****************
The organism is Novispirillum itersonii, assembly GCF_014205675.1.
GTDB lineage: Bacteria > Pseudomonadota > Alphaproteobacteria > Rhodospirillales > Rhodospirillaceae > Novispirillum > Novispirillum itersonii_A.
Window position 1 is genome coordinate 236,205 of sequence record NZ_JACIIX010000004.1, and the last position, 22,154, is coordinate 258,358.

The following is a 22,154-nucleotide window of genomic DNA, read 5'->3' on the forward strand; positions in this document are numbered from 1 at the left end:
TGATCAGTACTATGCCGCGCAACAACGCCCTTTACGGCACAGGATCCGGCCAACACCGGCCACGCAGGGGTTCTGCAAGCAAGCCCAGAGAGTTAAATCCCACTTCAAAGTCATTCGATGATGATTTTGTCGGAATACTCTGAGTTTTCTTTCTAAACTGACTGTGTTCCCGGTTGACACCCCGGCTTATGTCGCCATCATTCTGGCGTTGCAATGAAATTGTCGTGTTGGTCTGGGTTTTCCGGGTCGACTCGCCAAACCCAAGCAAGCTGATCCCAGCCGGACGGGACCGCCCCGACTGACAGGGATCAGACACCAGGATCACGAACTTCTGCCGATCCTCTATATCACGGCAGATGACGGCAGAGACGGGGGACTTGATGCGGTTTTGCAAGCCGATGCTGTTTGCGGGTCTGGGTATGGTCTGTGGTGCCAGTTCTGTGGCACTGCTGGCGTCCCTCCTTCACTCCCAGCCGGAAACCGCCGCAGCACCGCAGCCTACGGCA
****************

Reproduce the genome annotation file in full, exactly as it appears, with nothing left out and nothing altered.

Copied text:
The organism is Novispirillum itersonii, assembly GCF_014205675.1.
GTDB lineage: Bacteria > Pseudomonadota > Alphaproteobacteria > Rhodospirillales > Rhodospirillaceae > Novispirillum > Novispirillum itersonii_A.
Window position 1 is genome coordinate 236,205 of sequence record NZ_JACIIX010000004.1, and the last position, 22,154, is coordinate 258,358.

The following is a 22,154-nucleotide window of genomic DNA, read 5'->3' on the forward strand; positions in this document are numbered from 1 at the left end:
TGATCAGTACTATGCCGCGCAACAACGCCCTTTACGGCACAGGATCCGGCCAACACCGGCCACGCAGGGGTTCTGCAAGCAAGCCCAGAGAGTTAAATCCCACTTCAAAGTCATTCGATGATGATTTTGTCGGAATACTCTGAGTTTTCTTTCTAAACTGACTGTGTTCCCGGTTGACACCCCGGCTTATGTCGCCATCATTCTGGCGTTGCAATGAAATTGTCGTGTTGGTCTGGGTTTTCCGGGTCGACTCGCCAAACCCAAGCAAGCTGATCCCAGCCGGACGGGACCGCCCCGACTGACAGGGATCAGACACCAGGATCACGAACTTCTGCCGATCCTCTATATCACGGCAGATGACGGCAGAGACGGGGGACTTGATGCGGTTTTGCAAGCCGATGCTGTTTGCGGGTCTGGGTATGGTCTGTGGTGCCAGTTCTGTGGCACTGCTGGCGTCCCTCCTTCACTCCCAGCCGGAAACCGCCGCAGCACCGCAGCCTACGGCA